On phraseological representation of the concept ukhel ‘death’ in the buryat language

DOI 10.51955/2312-1327_2021_1_132

Tatiana B. Tagarova

Abstract. The paper considers the concept ukhel ‘death’ verbalized by phraseological units of the Buryat language in the linguoculturological aspect. Differences in understanding of the concept ukhel ‘death’ in the Buryat naive view of the world and the scientific type of consciousness, namely, the belief in the existence of the soul after death in the linguistic view of the world and its denial in the scientific world-image are revealed. The existence of phraseological units with the meaning of death demonstrates the connection with the ancient ritual actions for the burial of the deceased, which is confirmed in the Mongolian literary work “The Secret History of the Mongols” in 1240. The naive view of the world of Buryat speakers-Buddhists through phraseological units reflects the understanding of death as a transition to another level of life, in a new physical body, but the subsequent life depends on the previous way of life. The worldview of shamanists is also reduced to the belief in an afterlife, but in the existence of a disembodied spirit. Phraseological meaning is developed by metonymization and metaphorization from the original free phrase. At the same time, a more significant role of the denotation is noted. A bright functional and stylistic differentiation of the phraseological unit about death is revealed. The semantic field ukhel ‘death’ demonstrates the breadth of the functions of this lexeme.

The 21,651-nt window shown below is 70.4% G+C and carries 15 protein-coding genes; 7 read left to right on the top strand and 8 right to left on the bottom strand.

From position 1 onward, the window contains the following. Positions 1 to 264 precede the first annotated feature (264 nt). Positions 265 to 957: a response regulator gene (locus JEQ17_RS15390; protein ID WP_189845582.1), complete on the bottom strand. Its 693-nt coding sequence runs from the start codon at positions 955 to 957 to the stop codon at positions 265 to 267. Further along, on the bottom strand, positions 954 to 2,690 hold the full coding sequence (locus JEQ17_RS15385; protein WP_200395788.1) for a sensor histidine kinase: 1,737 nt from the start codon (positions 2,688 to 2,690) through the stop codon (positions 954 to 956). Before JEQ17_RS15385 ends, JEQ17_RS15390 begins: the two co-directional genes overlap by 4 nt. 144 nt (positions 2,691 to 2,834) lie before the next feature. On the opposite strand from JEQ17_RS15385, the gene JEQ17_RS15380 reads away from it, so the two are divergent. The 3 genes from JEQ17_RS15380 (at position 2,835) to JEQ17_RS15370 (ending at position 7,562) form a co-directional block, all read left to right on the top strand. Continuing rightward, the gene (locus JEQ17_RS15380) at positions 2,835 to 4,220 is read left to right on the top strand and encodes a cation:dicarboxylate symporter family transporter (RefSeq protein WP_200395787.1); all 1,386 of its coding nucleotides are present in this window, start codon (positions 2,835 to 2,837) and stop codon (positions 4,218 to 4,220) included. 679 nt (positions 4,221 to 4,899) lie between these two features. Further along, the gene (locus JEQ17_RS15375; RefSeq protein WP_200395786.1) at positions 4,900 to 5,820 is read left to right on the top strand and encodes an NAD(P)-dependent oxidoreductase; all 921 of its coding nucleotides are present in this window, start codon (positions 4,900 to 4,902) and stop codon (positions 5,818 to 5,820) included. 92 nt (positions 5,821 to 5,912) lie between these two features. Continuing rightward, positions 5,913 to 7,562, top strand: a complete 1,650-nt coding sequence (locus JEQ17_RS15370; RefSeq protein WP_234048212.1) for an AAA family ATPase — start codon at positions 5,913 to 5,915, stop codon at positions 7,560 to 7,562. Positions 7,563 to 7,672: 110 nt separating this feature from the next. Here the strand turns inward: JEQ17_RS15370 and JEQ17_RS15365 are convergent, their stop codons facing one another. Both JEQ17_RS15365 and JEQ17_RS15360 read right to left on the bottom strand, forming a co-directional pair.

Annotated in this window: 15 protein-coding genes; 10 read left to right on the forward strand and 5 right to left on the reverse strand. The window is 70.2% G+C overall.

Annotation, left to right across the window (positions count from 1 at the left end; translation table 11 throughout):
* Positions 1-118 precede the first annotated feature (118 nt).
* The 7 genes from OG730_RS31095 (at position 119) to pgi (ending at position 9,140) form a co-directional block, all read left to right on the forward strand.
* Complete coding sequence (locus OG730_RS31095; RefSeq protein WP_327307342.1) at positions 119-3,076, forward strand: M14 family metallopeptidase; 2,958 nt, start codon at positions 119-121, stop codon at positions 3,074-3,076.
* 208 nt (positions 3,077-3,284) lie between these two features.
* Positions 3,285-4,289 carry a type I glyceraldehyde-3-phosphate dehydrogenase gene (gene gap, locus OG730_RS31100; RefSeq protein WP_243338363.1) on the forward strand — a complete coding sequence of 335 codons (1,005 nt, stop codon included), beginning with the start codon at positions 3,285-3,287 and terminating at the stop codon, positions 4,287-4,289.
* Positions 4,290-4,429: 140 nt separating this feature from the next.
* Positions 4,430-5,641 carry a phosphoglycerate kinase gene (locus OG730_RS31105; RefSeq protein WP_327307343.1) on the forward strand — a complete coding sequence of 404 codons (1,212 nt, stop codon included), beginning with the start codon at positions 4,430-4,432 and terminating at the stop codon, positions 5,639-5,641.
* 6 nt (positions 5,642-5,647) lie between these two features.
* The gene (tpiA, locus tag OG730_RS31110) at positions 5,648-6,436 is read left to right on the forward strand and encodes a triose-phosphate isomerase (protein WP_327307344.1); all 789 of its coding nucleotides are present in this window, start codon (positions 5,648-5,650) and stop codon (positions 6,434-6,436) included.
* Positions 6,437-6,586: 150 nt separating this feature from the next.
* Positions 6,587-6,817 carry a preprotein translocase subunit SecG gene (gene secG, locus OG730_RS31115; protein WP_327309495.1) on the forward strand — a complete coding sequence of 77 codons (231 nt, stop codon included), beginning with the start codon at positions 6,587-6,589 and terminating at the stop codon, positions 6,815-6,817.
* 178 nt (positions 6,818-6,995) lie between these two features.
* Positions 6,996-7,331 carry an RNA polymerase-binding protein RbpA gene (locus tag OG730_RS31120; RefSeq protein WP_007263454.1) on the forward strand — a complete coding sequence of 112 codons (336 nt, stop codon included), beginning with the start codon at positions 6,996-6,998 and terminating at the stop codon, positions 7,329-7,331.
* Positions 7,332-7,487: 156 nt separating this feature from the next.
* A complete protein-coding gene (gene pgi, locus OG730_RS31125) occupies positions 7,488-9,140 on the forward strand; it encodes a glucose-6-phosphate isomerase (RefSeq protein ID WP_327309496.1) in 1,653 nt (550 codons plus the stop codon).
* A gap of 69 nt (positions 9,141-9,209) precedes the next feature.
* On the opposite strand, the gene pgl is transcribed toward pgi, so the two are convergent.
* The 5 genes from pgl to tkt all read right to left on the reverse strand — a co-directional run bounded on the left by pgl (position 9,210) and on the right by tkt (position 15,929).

Keywords: Buryat language, the concept ‘death’, linguoculturology, phraseological unit, linguistic view of the world, scientific world-image, shamanistic, Buddhism.

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